The Development of Westeuropean Social Insurances 1885-1975 (histat-Datafile)

Resource Type
Dataset : Survey and aggregate data
  • Alber, Jens
Publication Date
  • ZA:
    • Historical Studies Data
  • CESSDA Topic Classification:
    • History
    • Social welfare policy and systems
  • Abstract

    The present study on the historical development of social security in western Europe was created as part of the HIWED project (the abbreviation HIWED means: Historical Indicators of the Western European Democracies, Project leader: Wolfgang Zapf and Peter Flora), supported by the Volkswagen Stiftung. The main result is a comprehensive data manual about the political, social, and economic developments of western Europe in the period of 1815 and 1975. Jens Alber’s study with comparative statistics on the historical development of social security in Western European countries in a historical perspective is the ninth chapter of the first volume of the data manual. The focus is the quantitative description of the growth of social spending and of population groups covered by the social programs and services. The data collection includes data on revenues and expenditures of the accident, health, pension and unemployment insurance for 13 Western European countries since the introduction of the programs, as far as they were available in the national statistical yearbooks. The financial data are structured by type of expenditure and revenue categories. The social expenditure ratio is used as a measure of the socio-political efforts of a country.In this measure the social spending are set in relation to the national product (GDP). Finally, the description of changes in membership data (i.e. the group of people who are members of the four social insurances) is another data focus. Aside from collecting data Jens Alber published a macro-sociological study with analyzes of the development of social security in Western Europe. Jens Alber: Income Maintenance: The data manual´s 9th chapter “… presents data on the development of the major public social programmes. ‘Social security’ is defined following the practice of the International Labour Office. It embraces the four social insurance schemes (occupational injuries, health, pension, and unemployment insurance), public health, family allowances, social assistance, benefits to war victims, and the special transfers to civil servants. Data on the coverage of the four social insurance schemes are presented for the period from the introduction of a given type of insurance programme to 1975. Data on the expenditure and receipts of social security programmes are reported for the period from 1949 to 1974. Data are mainly presented country by country, in the form of tables and graphs. The chapter begins, however, with six comparative tables with selected ratios for all 13 countries. The first three of these comparative tables give ratios of various expenditure categories as percentages of gross domestic product (social security expenditure and social insurance and public health expenditure, both including administrative costs; benefit expenditure, excluding these costs for pensions, health, unemployment, and family allowances). The fourth table shows the part taken by public authorities and employers in the financing of social security and the last two of the comparative tables give coverage ratios, i.e. the members of insurance schemes (pension, medical benefit, occupational injuries and unemployment insurance) as a percentage of the labour force. The comparative part is followed by a series of tables and graphs with the national data on social security expenditure, its financing, and coverage of insurance schemes for each country. The first table gives the aggregate amounts of social security and social insurance expenditure, as well as its breakdown according to major programmes (public assistance, family allowances, public health, and the fur insurance schemes for health, pensions, occupational injuries and unemployment). All figures pertain to net expenditure, excluding transfers among single schemes. They refer either to calendar years or – in the case of Denmark, Ireland and the United Kingdom - to financial years ending in the stated calendar year. Expenditures for the single programmes do not add up to the reported total social security expenditure, because the outlays for a war victims and public employees are not included in the tables. Information on the percentage of total social security benefit expenditure spent for public employees, however, is contained in one of the graphs. Total social insurance expenditure corresponds to the sum of the four reported insurance schemes. The tables on the financing of social security report the receipts for total social security and total social insurance for the period from 1949 to 1974, as well as the receipts for the four major social insurance programmes in selected years. In addition to the aggregate figures, the percentage distribution of receipts by source of contribution is given. The three major sources are: insured persons, employers, and public authorities (summing up contributions by central government, receipts from local government bodies and special taxes allocated to social security). The last category, “other”, includes income from capital and contributions classified by the International Labour Office as “other receipts”. The final table on social insurance coverage gives the figures of the members of the four major insurance schemes” (Alber, J., 1983: Income Maintenance, in: Flora, P., u. a., 1983: State, Economy, and Society in Western European 1815 – 1975. Vol. I: The Growth of Mass Democracies and Welfare States; Chapter 9. Frankfurt/Main u. a.: Campus u. a. , S. 453f).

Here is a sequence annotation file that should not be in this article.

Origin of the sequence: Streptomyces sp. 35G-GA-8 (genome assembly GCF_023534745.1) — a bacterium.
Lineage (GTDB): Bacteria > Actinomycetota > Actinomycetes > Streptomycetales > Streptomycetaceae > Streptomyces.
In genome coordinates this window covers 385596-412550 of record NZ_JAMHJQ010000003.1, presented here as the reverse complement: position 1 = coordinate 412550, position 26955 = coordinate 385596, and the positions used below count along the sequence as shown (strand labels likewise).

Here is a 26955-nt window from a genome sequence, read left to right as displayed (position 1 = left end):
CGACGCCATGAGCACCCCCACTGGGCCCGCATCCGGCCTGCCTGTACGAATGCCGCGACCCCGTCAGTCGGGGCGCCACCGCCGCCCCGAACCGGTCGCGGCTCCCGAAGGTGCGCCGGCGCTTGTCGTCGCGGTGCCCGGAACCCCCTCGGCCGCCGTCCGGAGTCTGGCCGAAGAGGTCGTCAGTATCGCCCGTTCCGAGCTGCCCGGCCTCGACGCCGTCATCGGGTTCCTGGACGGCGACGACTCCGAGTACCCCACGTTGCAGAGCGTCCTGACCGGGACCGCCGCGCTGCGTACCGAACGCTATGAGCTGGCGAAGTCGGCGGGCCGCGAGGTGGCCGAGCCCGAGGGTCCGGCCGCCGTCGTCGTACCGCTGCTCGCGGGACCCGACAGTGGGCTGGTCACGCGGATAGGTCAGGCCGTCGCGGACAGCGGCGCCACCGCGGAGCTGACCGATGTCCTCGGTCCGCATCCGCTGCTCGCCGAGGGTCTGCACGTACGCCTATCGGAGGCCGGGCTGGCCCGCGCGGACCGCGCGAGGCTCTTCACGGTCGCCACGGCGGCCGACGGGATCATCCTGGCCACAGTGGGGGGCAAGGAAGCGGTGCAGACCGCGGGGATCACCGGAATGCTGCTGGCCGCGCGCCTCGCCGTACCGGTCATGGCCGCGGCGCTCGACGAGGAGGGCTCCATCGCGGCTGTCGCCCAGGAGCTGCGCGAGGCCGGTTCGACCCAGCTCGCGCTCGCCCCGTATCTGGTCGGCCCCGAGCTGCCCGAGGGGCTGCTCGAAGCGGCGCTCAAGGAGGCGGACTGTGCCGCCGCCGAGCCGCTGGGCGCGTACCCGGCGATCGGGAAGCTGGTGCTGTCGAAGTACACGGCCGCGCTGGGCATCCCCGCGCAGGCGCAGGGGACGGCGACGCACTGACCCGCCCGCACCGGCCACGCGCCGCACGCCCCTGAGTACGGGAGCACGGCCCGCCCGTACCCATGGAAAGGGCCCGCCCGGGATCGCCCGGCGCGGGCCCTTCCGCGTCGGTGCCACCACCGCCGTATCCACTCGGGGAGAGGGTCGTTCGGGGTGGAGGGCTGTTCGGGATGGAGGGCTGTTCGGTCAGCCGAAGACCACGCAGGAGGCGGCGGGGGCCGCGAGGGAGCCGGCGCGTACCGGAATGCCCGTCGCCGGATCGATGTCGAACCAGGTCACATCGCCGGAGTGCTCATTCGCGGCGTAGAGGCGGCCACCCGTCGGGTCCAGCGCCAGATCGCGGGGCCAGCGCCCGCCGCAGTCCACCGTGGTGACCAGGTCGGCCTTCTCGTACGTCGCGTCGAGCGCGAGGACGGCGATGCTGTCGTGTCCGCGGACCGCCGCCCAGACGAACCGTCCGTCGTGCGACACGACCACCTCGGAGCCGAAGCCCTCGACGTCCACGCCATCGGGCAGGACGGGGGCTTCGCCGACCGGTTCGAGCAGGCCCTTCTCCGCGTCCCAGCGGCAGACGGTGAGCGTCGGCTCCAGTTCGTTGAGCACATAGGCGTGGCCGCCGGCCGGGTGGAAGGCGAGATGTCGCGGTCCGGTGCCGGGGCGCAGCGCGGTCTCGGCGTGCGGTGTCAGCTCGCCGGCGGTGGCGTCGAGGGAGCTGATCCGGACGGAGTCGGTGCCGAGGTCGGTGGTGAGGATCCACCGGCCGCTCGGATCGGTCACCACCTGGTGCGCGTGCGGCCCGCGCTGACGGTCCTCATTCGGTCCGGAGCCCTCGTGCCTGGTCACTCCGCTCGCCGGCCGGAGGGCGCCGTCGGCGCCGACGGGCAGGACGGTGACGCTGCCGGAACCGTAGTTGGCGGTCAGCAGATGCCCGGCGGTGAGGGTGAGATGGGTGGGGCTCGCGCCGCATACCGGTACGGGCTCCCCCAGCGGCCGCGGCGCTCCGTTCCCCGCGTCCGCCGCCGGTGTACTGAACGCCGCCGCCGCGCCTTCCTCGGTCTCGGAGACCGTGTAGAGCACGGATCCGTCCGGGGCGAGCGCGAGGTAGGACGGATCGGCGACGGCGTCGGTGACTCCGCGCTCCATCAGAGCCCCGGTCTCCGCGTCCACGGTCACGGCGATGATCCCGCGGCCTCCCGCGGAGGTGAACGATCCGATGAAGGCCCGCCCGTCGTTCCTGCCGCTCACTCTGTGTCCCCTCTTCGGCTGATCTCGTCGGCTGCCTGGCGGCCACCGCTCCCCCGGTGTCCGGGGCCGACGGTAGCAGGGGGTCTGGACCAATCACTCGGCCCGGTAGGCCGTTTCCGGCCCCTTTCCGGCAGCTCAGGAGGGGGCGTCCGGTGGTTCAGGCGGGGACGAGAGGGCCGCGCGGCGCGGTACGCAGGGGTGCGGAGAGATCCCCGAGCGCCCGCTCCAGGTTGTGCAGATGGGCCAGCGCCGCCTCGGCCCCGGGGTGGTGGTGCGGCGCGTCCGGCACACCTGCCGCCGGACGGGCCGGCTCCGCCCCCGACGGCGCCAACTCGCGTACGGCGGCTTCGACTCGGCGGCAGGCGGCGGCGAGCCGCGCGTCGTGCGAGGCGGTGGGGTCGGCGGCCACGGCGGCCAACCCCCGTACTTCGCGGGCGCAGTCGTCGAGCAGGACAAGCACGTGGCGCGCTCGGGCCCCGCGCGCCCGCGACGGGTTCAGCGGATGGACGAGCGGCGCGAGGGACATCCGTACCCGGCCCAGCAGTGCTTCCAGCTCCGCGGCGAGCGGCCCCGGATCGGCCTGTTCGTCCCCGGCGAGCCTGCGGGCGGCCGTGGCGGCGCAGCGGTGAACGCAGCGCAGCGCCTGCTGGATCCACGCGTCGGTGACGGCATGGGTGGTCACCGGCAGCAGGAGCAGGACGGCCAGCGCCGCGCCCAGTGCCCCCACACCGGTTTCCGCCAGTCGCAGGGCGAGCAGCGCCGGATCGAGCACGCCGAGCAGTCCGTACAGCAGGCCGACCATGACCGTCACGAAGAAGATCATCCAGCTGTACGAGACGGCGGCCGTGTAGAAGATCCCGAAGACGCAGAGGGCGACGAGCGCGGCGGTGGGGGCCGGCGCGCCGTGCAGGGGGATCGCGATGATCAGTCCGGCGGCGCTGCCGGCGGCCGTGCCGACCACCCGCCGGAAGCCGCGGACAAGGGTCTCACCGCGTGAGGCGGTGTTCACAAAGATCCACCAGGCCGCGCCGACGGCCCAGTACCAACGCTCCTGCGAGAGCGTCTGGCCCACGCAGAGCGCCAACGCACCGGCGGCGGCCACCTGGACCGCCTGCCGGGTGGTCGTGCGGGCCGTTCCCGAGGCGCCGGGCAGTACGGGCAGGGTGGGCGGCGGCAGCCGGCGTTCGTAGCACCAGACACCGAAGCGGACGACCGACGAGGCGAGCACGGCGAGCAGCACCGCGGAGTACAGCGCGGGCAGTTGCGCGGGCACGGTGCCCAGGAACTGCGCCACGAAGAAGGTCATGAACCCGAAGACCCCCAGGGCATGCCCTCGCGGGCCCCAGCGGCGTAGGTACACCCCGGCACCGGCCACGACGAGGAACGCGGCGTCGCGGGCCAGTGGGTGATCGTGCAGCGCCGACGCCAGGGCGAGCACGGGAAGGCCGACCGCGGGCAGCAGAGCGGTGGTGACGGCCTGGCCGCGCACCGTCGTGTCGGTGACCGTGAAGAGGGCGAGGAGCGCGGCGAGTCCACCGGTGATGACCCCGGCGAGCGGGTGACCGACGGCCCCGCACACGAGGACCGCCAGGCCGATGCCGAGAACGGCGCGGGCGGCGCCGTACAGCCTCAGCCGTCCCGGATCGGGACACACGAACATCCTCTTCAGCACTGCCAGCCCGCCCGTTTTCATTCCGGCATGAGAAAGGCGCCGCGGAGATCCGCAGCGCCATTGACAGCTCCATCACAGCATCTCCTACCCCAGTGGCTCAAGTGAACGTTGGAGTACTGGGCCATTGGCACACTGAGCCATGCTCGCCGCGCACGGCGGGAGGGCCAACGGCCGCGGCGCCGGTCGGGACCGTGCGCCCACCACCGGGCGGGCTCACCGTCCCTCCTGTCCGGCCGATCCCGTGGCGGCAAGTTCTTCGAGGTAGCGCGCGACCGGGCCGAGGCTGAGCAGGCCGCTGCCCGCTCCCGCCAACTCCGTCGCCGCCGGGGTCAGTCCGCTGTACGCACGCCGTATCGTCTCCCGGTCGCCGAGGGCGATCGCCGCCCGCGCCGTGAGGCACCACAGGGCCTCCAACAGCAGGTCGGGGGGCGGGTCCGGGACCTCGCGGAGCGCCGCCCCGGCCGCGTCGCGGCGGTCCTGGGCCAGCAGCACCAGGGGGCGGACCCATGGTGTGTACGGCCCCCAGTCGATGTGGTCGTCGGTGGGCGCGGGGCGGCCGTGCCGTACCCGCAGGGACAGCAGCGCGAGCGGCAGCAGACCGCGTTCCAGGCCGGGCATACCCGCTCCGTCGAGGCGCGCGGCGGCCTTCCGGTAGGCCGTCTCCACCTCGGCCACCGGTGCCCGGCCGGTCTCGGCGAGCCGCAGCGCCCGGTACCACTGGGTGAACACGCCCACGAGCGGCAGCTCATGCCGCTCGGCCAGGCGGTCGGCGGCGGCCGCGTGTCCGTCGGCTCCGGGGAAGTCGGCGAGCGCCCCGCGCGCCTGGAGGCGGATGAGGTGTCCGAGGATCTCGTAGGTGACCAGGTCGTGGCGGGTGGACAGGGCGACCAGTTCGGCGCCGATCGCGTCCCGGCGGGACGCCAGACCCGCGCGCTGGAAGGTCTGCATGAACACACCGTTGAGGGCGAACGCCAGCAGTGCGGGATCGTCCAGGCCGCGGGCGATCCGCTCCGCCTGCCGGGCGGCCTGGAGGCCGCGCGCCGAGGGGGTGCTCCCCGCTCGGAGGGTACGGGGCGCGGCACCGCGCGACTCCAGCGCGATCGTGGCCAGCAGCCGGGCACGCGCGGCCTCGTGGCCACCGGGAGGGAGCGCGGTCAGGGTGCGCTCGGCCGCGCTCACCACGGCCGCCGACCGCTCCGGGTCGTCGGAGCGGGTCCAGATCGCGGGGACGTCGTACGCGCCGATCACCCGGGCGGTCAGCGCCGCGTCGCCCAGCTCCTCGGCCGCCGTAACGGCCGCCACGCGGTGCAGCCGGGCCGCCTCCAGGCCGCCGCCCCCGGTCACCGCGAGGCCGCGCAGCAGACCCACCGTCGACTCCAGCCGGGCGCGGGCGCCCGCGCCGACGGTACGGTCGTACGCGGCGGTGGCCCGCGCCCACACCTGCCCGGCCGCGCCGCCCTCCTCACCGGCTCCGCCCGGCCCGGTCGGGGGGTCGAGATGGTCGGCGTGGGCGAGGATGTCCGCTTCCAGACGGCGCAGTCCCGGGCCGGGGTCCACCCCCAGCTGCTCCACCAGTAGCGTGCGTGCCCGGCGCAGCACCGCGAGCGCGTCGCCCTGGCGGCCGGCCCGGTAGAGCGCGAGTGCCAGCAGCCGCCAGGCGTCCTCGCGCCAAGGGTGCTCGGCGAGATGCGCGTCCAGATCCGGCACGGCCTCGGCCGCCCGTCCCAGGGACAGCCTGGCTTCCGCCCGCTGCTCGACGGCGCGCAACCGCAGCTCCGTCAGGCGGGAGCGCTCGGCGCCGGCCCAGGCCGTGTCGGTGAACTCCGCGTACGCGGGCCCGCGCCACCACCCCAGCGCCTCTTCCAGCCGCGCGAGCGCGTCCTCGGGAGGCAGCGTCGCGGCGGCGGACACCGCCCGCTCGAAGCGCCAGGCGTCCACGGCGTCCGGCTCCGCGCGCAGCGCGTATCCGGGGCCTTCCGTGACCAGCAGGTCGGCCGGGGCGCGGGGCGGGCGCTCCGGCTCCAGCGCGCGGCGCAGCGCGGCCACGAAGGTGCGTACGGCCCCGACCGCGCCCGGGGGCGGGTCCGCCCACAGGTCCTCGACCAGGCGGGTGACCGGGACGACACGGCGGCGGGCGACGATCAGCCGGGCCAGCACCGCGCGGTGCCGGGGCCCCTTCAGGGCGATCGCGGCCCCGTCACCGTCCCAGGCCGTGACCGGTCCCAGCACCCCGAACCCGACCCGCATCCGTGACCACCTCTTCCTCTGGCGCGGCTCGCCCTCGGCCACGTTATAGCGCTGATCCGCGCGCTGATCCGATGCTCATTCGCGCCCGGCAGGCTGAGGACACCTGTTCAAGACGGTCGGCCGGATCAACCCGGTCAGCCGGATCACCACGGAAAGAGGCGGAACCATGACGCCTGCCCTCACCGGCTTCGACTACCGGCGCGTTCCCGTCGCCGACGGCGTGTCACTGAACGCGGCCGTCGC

Temporal Coverage
  • 1885-01-01 / 1975-12-31
  • 1885 to 1975
Geographic Coverage
  • Australia (AU)
  • Belgium (BE)
  • Denmark (DK)
  • Germany (DE)
  • Finland (FI)
  • Ireland (IE)
  • Italy (IT)
  • Netherlands (NL)
  • Norway (NO)
  • Sweden (SE)
  • Switzerland (CH)
  • United Kingdom (GB)
  • Western Europe: 13 European Countries: Austria, Belgium, Denmark, Germany, Finland, France, Ireland, Italy, The Netherlands, Norway, Sweden, Switzerland, United Kindom in their respective borders of the investigation period between 1885 and 1975.
Data and File Information
  • Number of Variables: 1399
A - Data and documents are released for academic research and teaching.
All metadata from GESIS DBK are available free of restriction under the Creative Commons CC0 1.0 Universal Public Domain Dedication. However, GESIS requests that you actively acknowledge and give attribution to all metadata sources, such as the data providers and any data aggregators, including GESIS. For further information see
Alternative Identifiers
  • ZA8393 (Type: ZA-No.)
  • Alber, J., 1983: Income Maintenance, in: Flora, P., u. a., 1983: State, Economy, and Society in Western European 1815 – 1975. Vol. I: The Growth of Mass Democracies and Welfare States; Chapter 9. Frankfurt/Main u. a.: Campus u. a. , S. 452 - 551. (Datenfile in histat)

Update Metadata: 2021-04-07 | Issue Number: 19 | Registration Date: 2015-07-29